A mathematician can simply say: "We have four equations in four unknowns, and have demonstrated that a solution exists." Actually getting that solution is less pleasant, getting you into the ugly details of the method of least squares. I have written a program, ALIGNER, which does this; using the same basic idea, it also handles other odd errors, such as the axes not being perpendicular (a common problem) or being not perfectly on-axis or eccentric (not so common, but it does happen with sloppier mounts). It's basically the same thing the TPoint software provided by Software Bisque does.

    By the way, one simple way to improve scope errors, without needing to contemplate anything involving abstruse mathematics, is to have the user align on plenty of stars. Then, in a particular piece of sky, pick the alignment star currently nearest to that point. Say it's star #n; then you just compute

    theta0 = theta(n) - RA(n)
    phi0 = phi(n) - dec(n)

    ...that is, your pointing is that primitive two-star alignment, but is based solely on the nearest star. This is really a pretty neat trick, in my humble opinion. It can correct for "irregular" errors that the TPoint approach can't handle. For example: a few years back, I visited Perkins Observatory in Columbus, Ohio. These folks have a rather nice 33" classical Cassegrain scope, with serious pointing errors in one direction (I think it was something like a dip of about one degree when the scope was pointed to the southwest). Assuming these errors are consistent, this approach would fix them handily.

    Special comments about the Celestron Advanced AstroMaster: This device does not support the 'R' (set resolution) command. Apparently, it's not considered to be necessary, because the resolution can be hard-wired into the device. However, the AAM does have a 'P' command to check the status of the device. Sending 'P' to the AAM causes it to return a three-digit status code. The first digit gives the number of altitude encoder errors. The second gives the number of azimuth encoder errors. The third is '0' for low battery, 1 for OK battery. Thus, you ideally get a reply of '001' (two ASCII 48s, plus an ASCII 49).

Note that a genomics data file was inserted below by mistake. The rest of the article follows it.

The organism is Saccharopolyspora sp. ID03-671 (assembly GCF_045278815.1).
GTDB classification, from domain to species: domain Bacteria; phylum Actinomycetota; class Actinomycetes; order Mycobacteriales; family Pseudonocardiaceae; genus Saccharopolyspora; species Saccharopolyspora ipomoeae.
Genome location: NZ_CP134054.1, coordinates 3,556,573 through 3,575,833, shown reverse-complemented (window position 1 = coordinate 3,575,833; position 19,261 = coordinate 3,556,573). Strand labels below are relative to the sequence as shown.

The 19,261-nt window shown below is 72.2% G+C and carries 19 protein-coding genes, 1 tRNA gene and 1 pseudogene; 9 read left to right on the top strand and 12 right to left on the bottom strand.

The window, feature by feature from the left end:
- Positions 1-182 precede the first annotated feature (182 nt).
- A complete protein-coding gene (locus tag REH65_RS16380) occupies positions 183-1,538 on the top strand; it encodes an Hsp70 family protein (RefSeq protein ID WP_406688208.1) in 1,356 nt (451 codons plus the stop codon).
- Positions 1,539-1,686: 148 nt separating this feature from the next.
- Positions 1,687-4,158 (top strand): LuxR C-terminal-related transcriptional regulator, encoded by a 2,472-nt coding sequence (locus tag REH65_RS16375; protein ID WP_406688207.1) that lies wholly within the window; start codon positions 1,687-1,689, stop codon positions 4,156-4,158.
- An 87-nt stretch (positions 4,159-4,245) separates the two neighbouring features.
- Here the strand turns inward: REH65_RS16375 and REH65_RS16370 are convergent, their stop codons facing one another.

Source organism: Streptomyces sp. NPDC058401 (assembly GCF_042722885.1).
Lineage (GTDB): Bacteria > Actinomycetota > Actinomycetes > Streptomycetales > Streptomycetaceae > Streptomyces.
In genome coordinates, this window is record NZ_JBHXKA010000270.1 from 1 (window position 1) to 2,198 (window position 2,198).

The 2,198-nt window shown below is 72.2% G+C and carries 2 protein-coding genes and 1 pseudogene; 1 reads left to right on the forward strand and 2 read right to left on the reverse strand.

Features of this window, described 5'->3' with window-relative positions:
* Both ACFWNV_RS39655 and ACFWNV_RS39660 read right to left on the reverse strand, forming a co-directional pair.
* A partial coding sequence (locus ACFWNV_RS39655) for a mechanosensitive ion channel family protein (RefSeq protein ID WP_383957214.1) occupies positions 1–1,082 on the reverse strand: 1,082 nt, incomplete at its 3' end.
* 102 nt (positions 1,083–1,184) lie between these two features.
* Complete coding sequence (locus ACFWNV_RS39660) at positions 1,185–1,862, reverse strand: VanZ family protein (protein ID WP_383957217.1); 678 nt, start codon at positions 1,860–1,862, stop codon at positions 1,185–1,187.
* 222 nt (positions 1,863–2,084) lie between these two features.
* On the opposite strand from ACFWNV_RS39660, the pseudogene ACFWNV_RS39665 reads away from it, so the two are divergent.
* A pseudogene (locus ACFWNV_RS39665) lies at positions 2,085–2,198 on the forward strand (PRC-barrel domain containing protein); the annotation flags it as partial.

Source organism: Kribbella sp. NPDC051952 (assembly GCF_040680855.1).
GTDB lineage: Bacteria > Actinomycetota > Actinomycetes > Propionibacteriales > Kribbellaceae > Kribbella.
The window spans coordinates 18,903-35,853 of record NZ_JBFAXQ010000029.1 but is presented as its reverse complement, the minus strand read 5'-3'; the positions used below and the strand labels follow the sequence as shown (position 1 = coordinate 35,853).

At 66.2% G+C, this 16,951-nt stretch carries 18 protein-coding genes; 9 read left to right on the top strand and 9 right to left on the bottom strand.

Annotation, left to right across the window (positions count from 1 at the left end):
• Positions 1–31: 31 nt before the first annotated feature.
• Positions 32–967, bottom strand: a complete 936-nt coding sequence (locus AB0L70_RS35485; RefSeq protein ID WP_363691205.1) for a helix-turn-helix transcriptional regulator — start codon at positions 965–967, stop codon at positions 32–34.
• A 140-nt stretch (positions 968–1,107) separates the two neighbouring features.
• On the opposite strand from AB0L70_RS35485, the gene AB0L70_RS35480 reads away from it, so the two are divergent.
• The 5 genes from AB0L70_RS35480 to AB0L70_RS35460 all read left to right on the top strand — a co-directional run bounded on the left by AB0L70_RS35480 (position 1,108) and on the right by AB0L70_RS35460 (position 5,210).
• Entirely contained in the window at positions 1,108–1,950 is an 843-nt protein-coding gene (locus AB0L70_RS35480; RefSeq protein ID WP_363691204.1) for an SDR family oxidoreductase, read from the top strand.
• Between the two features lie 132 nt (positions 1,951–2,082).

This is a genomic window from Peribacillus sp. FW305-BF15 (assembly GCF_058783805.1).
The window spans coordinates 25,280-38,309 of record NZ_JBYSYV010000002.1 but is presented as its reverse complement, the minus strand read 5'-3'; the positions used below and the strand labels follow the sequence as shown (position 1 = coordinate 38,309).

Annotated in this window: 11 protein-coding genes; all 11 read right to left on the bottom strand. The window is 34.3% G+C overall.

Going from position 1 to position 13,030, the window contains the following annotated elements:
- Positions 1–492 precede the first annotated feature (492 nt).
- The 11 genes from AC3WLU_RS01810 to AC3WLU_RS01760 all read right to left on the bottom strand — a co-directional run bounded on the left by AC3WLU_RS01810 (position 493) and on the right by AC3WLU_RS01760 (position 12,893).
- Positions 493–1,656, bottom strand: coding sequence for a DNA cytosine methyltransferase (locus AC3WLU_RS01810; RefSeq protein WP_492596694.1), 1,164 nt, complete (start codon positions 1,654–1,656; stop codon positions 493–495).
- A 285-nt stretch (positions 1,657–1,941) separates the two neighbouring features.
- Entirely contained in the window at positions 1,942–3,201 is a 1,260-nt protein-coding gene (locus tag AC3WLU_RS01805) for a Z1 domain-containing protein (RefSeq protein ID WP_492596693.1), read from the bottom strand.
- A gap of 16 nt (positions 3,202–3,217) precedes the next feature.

The 'Q' command works as mentioned previously.

    (Added 1 August 1999) I've gotten occasional inquiries about how to set up the cable for the AAM. A day or two ago, I got into a conversation about the subject with Phil Deines-Jones, in which I mentioned that I ought to document this on my Web site. He sent the following e-mail to me:

    I enjoyed our conversation this morning -- here's the data for the
    Celestron Advanced Astromaster serial connector.
    The connector is a 6-pin modular connector (RJ-11).
    Here are the pin assignments looking at end of the plug (the connector
    on the cable, not the receptacle on the Astromaster):
                     |          |
                     |  ||||||  |
                     |  123456  |
                     |__      __|
    If you want to connect to a 9-pin connector on your computer, the
    cabling is:
    DB9   Signal      Signal    RJ-11
    2       RX     -    TX      5
    3       TX     -    RX      4
    5       GND    -    GND     3
    If you want to connect to a 25-pin connector on your computer, the
    cabling is:
    DB25   Signal      Signal   RJ-11
    3       RX     -    TX      5
    2       TX     -    RX      4
    7       GND    -    GND     3
    (I have only tested a DB9 cable, but I believe the DB25 information is
    also correct.)
    The communications protocol is 9600 baud, 8 bits, 1 stop, no parity.
    Phil Deines-Jones